The 2008 final DSH rule and related CMS guidance addressed the treatment of revenue offsets that must be applied against the cost of providing services to individuals with no source of third party coverage. The guidance addressed future revenue streams including, but not limited to, legal decisions, payment plans, and recoveries. The General DSH Audit and Reporting Protocol specified that that states, hospitals, and auditors, for purposes of individuals with no source of third party coverage, should not attempt to allocate payments received during the State plan rate year to services provided in prior periods. It, instead, required that all payments received in the year will be counted as revenue to the hospital in that same year. It was understood that some costs incurred during the state plan rate year under audit may be associated with future revenue streams (legal decisions, payment plans, and recoveries), but that the payments must not counted as revenue until actually received.

When a hospital classifies an individual as uninsured at intake, then later determines that the individual had Medicaid or third party coverage for that particular service, we expect the hospital to re-classify the individual for purposes of calculating the hospital-specific DSH limit. Any individuals that have a source of third party coverage for a particular service, including limited coverage, are considered for Medicaid DSH purposes to have a source of third party coverage even if their initial determination at intake is uninsured. We recognize that corrections to the initial determination may be warranted based on information available only after the completion of the DSH audit and reports for a particular state plan rate year. In these instances, states are not required to correct the audit for the closed period to reclassify the individual. However, for individuals, states must still offset all associated revenues received by the third party payer against costs incurred for the uninsured in the year in which the revenue is received. If cumulative correcting adjustments would be significant on a state-wide basis due to a series of warranted corrections that arise post-audit (for example, widespread errors in individual coverage determinations), states should correct the audit and report by indicating post-audit adjustments and must reopen the audit to make a correction.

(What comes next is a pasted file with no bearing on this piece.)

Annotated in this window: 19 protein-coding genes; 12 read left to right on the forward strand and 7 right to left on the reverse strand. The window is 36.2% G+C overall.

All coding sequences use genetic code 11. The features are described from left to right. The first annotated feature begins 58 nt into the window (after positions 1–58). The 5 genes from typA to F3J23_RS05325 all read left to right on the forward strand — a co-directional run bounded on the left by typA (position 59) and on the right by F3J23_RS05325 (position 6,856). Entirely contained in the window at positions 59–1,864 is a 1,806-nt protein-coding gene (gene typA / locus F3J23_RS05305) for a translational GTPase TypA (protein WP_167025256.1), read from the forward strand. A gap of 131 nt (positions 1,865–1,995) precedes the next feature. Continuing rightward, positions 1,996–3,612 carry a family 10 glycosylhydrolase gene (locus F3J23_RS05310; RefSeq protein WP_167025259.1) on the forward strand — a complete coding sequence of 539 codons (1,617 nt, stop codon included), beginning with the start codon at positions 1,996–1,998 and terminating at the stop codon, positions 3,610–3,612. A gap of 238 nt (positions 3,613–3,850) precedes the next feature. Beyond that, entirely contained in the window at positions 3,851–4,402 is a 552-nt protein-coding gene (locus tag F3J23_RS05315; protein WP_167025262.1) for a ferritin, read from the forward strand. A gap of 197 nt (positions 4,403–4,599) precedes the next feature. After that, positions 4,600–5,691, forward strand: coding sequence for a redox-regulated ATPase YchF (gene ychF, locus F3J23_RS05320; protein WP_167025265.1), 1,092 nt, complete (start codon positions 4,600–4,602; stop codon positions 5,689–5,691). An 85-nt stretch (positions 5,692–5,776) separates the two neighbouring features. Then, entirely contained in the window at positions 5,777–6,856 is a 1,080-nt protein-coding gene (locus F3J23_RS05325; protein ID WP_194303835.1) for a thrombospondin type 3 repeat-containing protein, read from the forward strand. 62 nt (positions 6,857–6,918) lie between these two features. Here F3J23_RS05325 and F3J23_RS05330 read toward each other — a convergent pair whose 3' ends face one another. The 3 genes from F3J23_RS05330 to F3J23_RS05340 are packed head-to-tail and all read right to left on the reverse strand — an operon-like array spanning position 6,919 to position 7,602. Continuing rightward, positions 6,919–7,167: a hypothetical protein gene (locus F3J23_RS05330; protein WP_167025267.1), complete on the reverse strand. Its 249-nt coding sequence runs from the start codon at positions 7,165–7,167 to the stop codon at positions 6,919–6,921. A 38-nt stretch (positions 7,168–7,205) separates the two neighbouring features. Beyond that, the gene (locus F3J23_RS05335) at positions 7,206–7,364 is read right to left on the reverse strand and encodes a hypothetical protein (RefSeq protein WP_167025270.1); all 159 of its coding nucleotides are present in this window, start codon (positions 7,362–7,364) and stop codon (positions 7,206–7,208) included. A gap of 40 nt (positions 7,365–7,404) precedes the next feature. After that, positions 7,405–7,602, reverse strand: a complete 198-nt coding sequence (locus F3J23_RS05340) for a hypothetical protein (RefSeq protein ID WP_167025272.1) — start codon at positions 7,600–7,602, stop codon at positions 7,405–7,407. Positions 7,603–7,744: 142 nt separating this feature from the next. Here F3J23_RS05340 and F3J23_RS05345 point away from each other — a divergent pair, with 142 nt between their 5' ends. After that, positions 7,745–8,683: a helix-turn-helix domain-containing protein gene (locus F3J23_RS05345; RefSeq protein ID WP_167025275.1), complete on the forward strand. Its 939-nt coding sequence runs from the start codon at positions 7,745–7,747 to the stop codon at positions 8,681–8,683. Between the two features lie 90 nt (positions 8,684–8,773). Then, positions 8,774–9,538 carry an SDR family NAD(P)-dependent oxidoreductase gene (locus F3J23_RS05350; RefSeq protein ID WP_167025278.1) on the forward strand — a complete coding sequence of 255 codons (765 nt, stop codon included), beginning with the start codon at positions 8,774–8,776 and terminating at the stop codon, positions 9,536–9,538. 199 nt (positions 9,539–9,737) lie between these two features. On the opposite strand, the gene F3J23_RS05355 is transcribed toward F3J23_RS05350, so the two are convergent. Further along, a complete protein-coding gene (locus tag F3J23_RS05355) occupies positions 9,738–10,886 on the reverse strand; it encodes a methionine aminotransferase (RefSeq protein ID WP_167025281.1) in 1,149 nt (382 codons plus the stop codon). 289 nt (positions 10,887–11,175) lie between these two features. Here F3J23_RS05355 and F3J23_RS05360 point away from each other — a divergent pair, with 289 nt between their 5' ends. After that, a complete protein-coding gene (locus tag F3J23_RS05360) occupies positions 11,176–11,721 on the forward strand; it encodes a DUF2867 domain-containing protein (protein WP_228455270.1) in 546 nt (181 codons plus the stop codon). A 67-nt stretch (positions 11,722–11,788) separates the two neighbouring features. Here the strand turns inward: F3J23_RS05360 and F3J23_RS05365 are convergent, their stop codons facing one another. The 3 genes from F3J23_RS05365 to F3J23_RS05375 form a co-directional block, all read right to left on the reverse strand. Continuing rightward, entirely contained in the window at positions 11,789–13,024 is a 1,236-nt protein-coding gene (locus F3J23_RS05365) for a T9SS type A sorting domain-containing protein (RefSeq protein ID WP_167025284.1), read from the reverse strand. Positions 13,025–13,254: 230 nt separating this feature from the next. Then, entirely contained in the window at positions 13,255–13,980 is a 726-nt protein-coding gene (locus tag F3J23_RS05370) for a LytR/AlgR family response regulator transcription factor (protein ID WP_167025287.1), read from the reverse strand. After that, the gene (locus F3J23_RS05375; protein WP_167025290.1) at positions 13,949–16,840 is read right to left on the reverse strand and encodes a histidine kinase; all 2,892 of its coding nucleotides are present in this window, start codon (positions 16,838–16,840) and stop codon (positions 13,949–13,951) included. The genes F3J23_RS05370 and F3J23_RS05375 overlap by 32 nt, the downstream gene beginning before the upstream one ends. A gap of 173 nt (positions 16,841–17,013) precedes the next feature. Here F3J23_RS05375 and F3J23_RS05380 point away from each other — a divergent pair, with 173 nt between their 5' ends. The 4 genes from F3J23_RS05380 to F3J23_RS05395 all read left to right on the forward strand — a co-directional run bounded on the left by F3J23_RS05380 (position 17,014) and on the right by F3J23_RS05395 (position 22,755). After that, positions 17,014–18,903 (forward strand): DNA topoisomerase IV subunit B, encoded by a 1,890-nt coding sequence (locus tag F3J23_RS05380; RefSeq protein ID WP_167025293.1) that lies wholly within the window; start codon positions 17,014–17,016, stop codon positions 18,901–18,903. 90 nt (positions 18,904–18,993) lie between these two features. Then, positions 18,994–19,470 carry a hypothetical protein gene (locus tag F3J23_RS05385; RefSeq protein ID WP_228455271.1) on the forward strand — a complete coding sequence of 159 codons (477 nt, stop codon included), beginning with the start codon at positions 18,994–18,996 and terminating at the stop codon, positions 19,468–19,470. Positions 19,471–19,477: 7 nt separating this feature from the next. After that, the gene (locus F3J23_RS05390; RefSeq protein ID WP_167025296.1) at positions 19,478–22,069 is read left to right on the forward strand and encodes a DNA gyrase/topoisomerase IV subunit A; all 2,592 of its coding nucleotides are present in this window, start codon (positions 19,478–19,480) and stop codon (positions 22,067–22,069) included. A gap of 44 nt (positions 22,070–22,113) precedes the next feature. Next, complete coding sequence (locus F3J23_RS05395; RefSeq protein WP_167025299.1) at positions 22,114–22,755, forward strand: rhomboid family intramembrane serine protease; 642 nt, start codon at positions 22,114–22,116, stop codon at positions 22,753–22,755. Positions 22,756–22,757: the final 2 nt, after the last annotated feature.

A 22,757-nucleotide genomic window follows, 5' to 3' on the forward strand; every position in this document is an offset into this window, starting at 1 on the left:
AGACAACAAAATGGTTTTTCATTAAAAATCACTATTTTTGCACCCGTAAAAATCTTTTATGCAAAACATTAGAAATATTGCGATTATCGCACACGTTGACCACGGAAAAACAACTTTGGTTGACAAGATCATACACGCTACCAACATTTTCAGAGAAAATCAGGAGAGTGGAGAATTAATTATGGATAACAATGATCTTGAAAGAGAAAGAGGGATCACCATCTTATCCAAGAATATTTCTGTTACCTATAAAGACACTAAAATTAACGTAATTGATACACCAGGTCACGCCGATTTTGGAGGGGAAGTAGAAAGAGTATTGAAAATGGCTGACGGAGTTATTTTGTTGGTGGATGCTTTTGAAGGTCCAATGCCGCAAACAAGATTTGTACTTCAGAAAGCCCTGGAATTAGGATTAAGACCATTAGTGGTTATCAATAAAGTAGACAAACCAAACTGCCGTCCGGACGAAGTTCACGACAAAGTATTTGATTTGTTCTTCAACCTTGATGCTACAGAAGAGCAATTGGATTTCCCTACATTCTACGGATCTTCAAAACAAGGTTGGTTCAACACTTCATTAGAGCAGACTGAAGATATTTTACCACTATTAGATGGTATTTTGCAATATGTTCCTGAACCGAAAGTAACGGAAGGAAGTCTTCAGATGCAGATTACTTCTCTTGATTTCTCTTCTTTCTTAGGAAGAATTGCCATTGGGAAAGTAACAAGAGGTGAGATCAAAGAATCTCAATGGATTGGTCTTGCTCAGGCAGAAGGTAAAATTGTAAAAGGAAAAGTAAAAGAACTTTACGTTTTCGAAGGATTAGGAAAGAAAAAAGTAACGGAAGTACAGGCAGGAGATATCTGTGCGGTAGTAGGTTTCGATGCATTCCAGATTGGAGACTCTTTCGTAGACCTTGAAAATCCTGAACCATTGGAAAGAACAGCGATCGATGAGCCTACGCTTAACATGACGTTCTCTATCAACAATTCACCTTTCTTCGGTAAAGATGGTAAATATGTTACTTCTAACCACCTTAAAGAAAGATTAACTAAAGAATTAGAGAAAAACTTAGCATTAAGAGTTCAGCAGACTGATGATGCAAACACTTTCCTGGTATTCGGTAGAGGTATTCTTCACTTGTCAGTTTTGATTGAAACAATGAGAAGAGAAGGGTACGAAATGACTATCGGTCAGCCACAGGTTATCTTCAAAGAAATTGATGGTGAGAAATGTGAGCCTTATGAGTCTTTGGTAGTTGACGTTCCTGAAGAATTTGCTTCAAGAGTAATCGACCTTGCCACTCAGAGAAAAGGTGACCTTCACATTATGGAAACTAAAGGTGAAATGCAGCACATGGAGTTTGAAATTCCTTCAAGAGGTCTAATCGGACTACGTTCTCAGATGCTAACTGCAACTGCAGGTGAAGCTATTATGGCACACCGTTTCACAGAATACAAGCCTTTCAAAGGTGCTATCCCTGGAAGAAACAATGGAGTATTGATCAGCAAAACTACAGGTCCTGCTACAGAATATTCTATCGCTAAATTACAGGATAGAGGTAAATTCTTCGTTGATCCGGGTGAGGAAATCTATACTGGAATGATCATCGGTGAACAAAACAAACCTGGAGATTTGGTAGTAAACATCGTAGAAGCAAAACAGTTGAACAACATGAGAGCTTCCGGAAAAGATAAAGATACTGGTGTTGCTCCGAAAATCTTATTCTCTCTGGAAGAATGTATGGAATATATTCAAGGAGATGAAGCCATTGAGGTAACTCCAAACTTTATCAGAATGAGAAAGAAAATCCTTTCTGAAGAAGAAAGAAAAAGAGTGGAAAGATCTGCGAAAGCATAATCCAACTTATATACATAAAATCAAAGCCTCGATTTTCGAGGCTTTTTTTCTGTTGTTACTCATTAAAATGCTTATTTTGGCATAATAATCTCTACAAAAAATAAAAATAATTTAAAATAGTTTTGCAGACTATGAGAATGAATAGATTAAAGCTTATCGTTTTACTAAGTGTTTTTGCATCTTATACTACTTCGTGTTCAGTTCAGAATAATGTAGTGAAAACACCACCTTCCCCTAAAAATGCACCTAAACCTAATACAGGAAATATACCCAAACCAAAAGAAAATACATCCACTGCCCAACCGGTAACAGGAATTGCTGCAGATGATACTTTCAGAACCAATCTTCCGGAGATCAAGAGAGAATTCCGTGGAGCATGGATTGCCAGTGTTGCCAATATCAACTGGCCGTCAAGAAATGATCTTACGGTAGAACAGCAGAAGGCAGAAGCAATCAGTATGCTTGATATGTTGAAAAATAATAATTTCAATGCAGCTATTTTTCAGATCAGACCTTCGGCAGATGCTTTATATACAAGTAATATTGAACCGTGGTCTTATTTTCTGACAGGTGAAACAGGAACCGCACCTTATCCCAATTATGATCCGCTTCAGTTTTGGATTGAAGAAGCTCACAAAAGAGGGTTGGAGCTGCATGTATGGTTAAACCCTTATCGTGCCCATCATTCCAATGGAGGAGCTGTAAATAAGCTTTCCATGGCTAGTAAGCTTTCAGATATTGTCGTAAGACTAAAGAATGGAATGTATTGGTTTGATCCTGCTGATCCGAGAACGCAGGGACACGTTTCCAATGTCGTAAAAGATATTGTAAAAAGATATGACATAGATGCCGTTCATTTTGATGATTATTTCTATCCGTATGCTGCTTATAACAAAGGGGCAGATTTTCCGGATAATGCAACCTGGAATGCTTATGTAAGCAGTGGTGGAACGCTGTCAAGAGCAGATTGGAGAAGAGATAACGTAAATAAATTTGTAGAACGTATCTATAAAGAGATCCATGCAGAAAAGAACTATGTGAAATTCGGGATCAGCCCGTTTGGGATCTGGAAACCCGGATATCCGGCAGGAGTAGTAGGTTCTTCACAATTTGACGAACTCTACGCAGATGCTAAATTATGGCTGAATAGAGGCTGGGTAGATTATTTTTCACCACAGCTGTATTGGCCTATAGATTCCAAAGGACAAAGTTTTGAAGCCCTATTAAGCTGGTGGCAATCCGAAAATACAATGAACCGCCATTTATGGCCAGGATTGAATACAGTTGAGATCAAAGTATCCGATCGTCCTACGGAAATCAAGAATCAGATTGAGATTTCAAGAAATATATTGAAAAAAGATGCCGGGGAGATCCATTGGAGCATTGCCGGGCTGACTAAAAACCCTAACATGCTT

Comment: A commenter recommended that costs associated with unpaid co-insurance, deductibles, and payer discounts that qualify as charity care be permitted in the calculation of the hospital-specific limit. The instructions for Form CMS 2552-10, Worksheet S-10 Hospital Uncompensated and Indigent Care Data specifically states that deductible and coinsurance payments for patients who are covered by public or private insurers, which the provider has a contractual relationship and are approved for charity care be included on line 20, column 2. The commenter believes that these instructions should be consistent for both the hospital-specific DSH limit calculation and the Medicare Form 2552-10, Worksheet S-10.